> especially that if your soul e and bowels.

Oops, that should read: spine and bowels. There is probably an argument that sitting down is bad for your soul too, but I'm no theologian. I'm no medical researcher either, but they tend to produce reports with more data and explanation of method in them than the theologians do.

Dave 126 Silver badge

I thought he's in bloody good shape for 98 years of age. His views are more likely a product of his environment than his DNA, so would be cloners shouldn't be put off.

Still, one assumes that he's had had first class healthcare, medical advice and diet through his adult life (he was born on a kitchen table), so it's not just his genes keeping him well. Also, he hadn't had much of a chance to spend long periods sitting down (what with attending hundreds of official engagements every year)- and sitting down is very bad for your health, especially that if your soul e and bowels.

Dave 126 Silver badge

Re: The papers said he has a license

Well, it is *her* highway. In any case, my grandmother and other people of her age never took driving tests.

Apple hardware priced so high that no one wants to buy it? It's 1983 all over again

Dave 126 Silver badge

Re: Expansion slots. Meh.

The lack of expansion slots did limit the Apple's appeal in more niche areas, such as those where an engineer or physicist might want to connect it to some instruments. The lack of expansion was the deciding factor in a friend of mine not getting them for his department. Yeah, it is niche, but then Apple survived the nineties by being in a few niches.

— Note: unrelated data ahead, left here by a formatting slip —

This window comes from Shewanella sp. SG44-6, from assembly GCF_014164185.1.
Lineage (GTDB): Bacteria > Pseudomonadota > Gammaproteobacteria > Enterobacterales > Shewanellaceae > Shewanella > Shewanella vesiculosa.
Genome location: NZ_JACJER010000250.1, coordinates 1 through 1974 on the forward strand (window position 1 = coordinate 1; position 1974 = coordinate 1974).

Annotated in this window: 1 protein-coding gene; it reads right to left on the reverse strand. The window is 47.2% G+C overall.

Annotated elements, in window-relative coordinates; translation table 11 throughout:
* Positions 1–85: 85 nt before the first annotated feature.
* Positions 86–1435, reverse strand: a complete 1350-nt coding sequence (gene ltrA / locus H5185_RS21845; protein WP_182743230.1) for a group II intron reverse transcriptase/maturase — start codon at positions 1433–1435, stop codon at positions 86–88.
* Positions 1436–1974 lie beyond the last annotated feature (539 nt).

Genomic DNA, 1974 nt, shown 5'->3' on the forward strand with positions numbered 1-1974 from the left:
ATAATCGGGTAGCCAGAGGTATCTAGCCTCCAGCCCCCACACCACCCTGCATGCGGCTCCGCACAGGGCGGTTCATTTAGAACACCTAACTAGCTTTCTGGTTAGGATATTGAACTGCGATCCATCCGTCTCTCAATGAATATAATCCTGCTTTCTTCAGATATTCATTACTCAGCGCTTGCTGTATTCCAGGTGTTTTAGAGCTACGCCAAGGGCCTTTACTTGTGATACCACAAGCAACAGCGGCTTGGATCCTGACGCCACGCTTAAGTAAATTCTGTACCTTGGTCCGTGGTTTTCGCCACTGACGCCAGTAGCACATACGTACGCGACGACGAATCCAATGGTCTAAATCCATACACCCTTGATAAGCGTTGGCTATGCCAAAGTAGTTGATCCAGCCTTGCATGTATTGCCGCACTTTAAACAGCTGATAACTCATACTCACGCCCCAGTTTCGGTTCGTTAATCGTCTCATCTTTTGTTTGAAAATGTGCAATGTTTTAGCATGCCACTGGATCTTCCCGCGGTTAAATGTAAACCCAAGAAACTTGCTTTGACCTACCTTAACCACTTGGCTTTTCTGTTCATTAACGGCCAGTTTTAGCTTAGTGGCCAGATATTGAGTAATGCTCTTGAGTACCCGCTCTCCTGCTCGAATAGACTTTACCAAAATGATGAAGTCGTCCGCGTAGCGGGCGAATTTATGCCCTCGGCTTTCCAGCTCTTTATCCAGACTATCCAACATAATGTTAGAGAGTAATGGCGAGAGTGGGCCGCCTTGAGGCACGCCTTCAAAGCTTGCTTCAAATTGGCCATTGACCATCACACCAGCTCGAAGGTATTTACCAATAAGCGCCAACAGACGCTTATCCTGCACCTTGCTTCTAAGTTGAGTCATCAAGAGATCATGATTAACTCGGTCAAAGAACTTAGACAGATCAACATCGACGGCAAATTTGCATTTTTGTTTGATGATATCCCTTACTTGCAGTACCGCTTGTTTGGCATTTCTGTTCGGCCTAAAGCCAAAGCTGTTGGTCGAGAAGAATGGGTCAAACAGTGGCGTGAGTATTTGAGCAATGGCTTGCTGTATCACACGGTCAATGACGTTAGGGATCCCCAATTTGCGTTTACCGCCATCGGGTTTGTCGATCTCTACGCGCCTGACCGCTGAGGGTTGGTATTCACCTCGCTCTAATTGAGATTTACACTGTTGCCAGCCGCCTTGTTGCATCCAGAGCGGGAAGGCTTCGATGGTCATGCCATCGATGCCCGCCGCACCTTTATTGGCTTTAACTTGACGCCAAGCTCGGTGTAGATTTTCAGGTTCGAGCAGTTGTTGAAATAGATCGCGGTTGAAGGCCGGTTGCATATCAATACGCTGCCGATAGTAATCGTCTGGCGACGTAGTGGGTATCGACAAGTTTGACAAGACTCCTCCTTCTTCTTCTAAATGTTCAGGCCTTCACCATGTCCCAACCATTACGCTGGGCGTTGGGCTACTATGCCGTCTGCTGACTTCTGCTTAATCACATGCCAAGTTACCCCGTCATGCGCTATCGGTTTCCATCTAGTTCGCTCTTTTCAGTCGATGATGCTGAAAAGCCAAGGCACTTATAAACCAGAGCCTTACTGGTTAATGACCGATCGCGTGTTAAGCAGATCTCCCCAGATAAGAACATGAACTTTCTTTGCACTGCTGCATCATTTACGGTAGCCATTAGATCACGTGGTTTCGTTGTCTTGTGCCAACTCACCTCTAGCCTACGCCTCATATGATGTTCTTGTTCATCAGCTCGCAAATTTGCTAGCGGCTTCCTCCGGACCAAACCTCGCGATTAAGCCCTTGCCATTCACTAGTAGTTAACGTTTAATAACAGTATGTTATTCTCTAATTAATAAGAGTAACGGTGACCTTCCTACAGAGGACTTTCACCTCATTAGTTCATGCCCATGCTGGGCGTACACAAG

Broadly though I'd agree with you; placing access to a computer's PCIe bus on the outside of the machine (AKA Thunderbolt) makes it very expandable indeed. The downside that some users might notice over an internal PCIe slot is with GPUs due to Thunderbolts reduced bandwidth. Before FireWire (also offering DMA) took care of storage and peripherals on all Macs, rarely seen as standard on PCs

Dave 126 Silver badge

Re: Buried treasure

A film was made of the efforts to locate the landfill contains unsold E.T Atari games cartridges...

There was a time a few years back when the cost of good was such that it was economically viable to extract it from older computers (newer computers use smaller components and more precise manufacturing methods, so contain less gold). It's possible that the Lisa's have already been unearthed and recycled.

Dave 126 Silver badge

Re: The last project named after a CEO's kid was the Ford Edsel

The Edsel was eventually killed by Robert S McNamara who, like Jobs on his return to Apple, simplified Ford's product range. McNamara was the first president of Ford who wasn't a Ford family member

The documentary film Fog of War, about McNamara's later life as US secretary of defence. He would later become the president of the World Bank, but the documentary doesn't cover that.

Dave 126 Silver badge

Re: What about the NeXT?

Esslinger (Frog Design, Wega, Sony) designed the Pixar Image Computer as well as the NeXT Cube, as well of course the Apple IIc.

It took me a while to track down a source to confirm he did the Pixar machine, but Walter Isaacson notes it: https://books.google.co.uk/books?id=cf_2PBPP-rEC&pg=PT313&lpg=PT313&dq="pixar+image+computer"+esslinger&source=bl&ots=pPKrfJYE4n&sig=ACfU3U0BpSM2nd7nrKrZBP25f6zZtlVQOA&hl=en&sa=X&ved=2ahUKEwjRjZyy-v_fAhXlD2MBHQPhA30Q6AEwC3oECAYQAQ#v=onepage&q="pixar%20image%20computer"%20esslinger&f=false